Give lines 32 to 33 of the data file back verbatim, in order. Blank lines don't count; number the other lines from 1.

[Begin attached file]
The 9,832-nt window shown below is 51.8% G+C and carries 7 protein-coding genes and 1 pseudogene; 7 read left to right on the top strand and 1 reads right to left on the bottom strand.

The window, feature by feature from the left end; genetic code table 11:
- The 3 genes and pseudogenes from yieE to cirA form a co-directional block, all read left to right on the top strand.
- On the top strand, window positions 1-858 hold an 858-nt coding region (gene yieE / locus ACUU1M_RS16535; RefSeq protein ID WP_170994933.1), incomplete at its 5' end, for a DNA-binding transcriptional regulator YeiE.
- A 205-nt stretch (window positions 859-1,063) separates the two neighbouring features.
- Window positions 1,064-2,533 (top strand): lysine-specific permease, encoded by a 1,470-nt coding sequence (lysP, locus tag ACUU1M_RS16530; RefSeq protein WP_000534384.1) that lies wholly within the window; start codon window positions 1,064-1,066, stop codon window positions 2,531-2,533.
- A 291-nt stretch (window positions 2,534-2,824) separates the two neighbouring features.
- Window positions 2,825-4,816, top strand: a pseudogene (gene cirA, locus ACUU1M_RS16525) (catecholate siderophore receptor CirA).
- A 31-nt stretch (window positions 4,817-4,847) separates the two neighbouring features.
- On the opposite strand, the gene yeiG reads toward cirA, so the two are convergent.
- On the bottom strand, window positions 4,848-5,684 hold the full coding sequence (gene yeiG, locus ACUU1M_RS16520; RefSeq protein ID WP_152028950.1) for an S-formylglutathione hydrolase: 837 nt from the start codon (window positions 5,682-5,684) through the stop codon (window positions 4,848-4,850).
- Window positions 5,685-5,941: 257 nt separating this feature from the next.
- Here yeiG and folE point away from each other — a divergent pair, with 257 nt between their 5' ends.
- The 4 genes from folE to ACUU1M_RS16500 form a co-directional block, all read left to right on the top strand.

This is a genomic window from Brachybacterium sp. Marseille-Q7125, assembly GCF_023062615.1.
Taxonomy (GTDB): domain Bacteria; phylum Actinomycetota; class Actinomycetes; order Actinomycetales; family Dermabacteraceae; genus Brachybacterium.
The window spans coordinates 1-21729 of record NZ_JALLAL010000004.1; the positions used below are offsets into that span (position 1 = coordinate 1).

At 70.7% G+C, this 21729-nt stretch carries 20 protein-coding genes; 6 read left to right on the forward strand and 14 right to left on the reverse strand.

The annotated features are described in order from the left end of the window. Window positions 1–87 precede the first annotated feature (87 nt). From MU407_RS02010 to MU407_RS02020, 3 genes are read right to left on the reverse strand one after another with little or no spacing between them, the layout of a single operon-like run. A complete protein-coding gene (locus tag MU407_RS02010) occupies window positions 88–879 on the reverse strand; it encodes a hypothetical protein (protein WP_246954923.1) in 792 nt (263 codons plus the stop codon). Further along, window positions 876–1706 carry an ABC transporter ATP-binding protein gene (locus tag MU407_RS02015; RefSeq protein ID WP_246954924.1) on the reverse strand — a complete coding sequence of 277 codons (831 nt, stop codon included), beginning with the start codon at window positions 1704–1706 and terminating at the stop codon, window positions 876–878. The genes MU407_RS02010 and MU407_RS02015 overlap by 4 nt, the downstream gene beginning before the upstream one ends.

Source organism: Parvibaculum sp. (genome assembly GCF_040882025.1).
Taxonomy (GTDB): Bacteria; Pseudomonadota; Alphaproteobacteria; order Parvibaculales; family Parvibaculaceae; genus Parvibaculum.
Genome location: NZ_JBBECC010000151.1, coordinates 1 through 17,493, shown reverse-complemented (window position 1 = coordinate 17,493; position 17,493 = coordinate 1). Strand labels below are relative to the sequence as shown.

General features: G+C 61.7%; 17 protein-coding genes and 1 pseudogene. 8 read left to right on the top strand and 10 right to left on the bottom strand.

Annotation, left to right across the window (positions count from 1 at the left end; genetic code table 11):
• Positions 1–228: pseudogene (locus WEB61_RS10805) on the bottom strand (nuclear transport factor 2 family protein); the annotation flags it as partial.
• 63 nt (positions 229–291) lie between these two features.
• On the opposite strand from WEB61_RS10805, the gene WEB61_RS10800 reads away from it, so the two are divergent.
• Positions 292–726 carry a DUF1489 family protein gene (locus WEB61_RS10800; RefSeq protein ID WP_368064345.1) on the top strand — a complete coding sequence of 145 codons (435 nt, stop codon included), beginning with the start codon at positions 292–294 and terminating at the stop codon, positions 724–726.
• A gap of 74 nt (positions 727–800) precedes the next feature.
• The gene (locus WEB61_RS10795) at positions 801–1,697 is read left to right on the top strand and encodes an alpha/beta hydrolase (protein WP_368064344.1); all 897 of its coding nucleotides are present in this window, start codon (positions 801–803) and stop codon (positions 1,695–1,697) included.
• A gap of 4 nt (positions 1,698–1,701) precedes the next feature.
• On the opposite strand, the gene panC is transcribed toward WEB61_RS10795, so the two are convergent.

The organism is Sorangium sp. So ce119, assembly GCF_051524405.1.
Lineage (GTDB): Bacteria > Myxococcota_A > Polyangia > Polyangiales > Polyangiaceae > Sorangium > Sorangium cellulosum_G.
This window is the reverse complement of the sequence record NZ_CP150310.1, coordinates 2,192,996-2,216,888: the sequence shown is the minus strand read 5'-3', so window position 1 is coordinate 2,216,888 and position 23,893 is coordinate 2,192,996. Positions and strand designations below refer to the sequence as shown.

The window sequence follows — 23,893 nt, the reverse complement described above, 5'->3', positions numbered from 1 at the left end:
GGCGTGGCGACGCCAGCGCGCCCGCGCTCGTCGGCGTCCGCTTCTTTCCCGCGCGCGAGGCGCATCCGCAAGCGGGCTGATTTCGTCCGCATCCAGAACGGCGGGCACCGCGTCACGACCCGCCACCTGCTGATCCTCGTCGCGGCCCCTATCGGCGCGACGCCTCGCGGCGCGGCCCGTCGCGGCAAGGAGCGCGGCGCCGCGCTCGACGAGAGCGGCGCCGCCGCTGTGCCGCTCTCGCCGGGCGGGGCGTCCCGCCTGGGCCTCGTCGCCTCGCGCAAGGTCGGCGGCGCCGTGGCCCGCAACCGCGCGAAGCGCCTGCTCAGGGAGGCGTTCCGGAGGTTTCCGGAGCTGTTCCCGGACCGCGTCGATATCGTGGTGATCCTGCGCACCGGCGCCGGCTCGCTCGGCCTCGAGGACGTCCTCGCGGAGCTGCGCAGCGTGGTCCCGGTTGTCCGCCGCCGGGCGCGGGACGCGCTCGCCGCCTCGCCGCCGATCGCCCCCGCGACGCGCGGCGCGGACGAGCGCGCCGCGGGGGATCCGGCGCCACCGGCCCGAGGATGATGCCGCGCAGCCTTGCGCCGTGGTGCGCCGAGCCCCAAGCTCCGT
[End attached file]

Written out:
• On the opposite strand, the gene panC is transcribed toward WEB61_RS10795, so the two are convergent.

The organism is Sorangium sp. So ce119, assembly GCF_051524405.1.